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Community


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The silence is over. It’s time to #HearHerVoice
Ilana1
Community Coordinator

 

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It began with silence.

 

To commemorate the beginning of this year’s 16 Days of Activism against Gender-based Violence (GBV), we chose complete silence on our social media accounts for 24 hours, calling on 16 important entertainers, influencers and activists to join us in making this statement.

There are 2 reasons behind our decision: the first is that with no online noise, deafening but powerful silence is sometimes the best way to get people to listen; the second is that our silence is symbolic of the silence that is imposed on women and children through abuse that discourages its victims from speaking out. Our message is that progress in the fight against GBV can come only through men and women alike letting their voices be heard, sending a clear message that we have had enough and will do what we can as a financial institution to ensure that money, in particular, is not used to silence women.   

Now the silence is over, and the voices of South Africa’s women will be heard. Throughout the next 16 days, we will highlight the courage of those who have overcome GBV.

 

 

Violence affecting women and children is one of the most, if not THE most, pressing problems South Africa faces as a nation. According to SaferSpaces, between 25% and 40% of South Africa’s women have experienced abuse at the hands of a partner, and a 2016 Optimus study showed that 40% of young South Africans have experienced some form of abuse in their lifetime.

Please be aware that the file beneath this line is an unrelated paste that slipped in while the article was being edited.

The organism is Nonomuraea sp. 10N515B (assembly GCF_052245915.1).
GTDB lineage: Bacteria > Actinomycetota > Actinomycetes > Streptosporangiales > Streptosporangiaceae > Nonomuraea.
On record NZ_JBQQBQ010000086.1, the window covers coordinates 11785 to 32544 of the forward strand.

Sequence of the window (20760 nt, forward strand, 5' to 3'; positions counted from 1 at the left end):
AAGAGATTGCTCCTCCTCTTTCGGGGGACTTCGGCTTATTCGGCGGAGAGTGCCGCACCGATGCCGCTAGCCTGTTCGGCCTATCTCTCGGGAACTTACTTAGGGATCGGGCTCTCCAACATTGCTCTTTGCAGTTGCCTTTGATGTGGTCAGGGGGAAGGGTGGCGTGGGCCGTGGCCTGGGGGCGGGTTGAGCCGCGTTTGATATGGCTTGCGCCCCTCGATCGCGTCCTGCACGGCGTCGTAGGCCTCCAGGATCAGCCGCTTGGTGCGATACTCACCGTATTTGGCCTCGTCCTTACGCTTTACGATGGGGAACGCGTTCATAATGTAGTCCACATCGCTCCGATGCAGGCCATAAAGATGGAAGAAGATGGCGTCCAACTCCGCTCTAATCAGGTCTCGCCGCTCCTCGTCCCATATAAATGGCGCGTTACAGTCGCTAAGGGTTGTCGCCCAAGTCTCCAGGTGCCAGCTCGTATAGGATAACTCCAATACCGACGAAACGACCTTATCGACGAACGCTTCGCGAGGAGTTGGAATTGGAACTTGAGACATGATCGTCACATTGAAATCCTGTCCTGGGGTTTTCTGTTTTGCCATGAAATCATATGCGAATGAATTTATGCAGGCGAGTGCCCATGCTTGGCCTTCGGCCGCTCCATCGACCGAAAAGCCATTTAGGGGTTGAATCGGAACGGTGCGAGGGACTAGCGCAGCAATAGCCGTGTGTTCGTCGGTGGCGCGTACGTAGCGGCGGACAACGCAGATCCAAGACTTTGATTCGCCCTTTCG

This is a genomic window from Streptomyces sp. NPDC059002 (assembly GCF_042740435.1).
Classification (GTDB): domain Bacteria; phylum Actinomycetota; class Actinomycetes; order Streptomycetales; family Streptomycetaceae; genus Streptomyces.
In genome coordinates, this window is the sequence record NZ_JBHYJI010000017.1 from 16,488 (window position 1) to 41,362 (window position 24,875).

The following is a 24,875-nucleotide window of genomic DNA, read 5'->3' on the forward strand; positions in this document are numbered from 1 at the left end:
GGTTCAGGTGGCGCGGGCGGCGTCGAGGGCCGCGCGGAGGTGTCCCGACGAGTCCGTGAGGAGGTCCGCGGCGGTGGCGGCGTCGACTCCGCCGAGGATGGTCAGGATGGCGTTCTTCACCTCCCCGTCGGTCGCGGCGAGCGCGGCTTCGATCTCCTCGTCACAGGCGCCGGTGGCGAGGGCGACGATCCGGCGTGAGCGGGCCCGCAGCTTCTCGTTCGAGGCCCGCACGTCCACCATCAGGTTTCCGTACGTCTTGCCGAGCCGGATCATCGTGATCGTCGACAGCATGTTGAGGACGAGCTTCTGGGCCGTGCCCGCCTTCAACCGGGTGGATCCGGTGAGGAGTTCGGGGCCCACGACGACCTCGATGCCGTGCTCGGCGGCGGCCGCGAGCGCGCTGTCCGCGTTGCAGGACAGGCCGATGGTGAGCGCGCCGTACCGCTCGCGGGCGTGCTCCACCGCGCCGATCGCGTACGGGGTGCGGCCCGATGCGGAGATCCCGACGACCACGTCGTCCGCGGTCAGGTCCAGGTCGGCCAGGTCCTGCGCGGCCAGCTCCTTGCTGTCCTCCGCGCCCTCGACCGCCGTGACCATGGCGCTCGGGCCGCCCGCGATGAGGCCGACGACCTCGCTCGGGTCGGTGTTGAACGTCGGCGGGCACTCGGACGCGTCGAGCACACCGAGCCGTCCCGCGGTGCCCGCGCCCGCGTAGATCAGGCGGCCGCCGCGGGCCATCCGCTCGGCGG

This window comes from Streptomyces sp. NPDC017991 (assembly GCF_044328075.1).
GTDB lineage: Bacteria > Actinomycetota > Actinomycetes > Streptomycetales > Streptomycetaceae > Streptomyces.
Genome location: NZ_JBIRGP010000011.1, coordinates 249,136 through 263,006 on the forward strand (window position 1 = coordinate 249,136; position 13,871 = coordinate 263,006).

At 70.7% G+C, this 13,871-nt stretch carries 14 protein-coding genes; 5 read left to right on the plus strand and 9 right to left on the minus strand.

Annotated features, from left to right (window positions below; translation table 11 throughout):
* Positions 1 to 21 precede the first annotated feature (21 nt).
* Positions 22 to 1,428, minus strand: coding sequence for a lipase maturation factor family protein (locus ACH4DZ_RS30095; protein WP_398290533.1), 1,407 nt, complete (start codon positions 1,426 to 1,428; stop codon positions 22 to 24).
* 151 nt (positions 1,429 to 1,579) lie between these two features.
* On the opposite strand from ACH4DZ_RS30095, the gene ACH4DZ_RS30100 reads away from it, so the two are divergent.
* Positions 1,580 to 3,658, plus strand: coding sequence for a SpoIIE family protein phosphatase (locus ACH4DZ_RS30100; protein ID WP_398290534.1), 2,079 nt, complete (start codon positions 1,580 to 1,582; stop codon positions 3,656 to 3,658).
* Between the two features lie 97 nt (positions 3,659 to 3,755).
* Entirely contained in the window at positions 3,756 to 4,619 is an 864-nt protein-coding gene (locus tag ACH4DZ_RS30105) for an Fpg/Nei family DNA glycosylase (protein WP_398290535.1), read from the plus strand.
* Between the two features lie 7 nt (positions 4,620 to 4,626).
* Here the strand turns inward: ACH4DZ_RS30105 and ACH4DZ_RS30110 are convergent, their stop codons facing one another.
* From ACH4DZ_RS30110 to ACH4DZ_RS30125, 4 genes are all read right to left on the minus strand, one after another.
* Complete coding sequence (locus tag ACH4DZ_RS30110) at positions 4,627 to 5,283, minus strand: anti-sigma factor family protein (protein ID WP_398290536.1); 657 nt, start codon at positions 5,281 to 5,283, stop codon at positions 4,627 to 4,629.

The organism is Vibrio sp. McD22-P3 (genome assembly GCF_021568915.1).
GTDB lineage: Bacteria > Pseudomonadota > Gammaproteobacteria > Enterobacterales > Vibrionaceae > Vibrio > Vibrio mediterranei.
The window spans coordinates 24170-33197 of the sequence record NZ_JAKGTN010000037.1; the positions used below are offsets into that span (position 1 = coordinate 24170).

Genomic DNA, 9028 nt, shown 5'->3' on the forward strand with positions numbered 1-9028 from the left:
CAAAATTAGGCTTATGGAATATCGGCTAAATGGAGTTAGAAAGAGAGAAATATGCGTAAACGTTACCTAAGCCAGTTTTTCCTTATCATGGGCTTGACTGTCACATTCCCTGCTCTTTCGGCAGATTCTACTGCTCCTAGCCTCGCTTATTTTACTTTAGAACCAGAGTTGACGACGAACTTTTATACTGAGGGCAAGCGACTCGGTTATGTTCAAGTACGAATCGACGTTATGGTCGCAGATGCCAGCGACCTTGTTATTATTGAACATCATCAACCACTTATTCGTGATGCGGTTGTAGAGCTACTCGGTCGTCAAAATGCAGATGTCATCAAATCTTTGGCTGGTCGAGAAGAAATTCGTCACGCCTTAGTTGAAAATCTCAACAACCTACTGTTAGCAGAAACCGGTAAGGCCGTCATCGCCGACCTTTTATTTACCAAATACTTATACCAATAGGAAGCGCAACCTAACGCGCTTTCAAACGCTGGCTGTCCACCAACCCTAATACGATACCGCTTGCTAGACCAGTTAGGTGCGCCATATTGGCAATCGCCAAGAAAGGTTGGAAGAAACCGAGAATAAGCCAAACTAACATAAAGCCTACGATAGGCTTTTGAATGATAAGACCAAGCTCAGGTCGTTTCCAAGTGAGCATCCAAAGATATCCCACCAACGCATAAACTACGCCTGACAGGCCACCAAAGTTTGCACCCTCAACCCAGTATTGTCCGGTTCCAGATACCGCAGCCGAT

GBV is such a prolific and common problem in society that sometimes silence seems easier. Perhaps the issue seems too complex, or too unsettling, to talk about or even acknowledge.

 

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Our message this month is that focusing on the struggle to end GBV does not have to be a conversation that is hopeless. We believe that taking positive action is more important than simply contemplating how truly awful this problem is in silence. 

That’s why this month and beyond, we are focusing on content that doesn’t simply highlight the problem of GBV but plots a way forward, ways for us to unlearn, learn, grow and overcome cycles of abuse to produce future generations of happier, healthier adults who have no desire to control or hurt others.

Our content will be built around a series of events. We will be hosting a weekly Twitter Spaces session to offer support and advice on issues related to GBV, an exhibition of photography that lends a voice to the stories of South African women who have overcome abuse and, lastly, Run for Her, a virtual run on 11 December to spark not only awareness but also community action against GBV.

Stories of GBV are rooted in unresolved trauma and pain but are not without hope. We are inspired by the stories of survivors who have shown incredible courage not only in overcoming their past traumas but also in using these traumas to help fuel their current success and guide them towards a better future.

We hope our activities this month and going forward serve not to simply highlight a problem but, through accessible solutions and demonstration of the power of actions, big or small, when taken, can ensure that tomorrow is better than today.

Let’s move towards this brighter future, together. #ItCanBe

If you have been a victim of abuse or know someone who is, please reach out to one of these organisations:

Helplines:

 

Childline South Africa: 0800 055 555

GBV Command Centre: 080 042 8428

Legal Aid: 0800 110 110

LifeLine South Africa: 0861 322 322

National Counselling Line: 0861 322 322

National GBV Helpline: 0800 150 150

South African Depression and Anxiety Group: 080 021 2223

South African Police Service: 10111

Tears Foundation (free SMS helpline): *134*7355#

 

Websites:

 

Childline South Africa

 

Helpline Center

 

LifeLine South Africa

 

National Shelter Movement of South Africa

 

Ntethelelo Foundation

 

POWA

 

Safe Helpline

 

SaferSpaces

 

Shelters.org.za

 

Sonke Gender Justice

 

Tears Foundation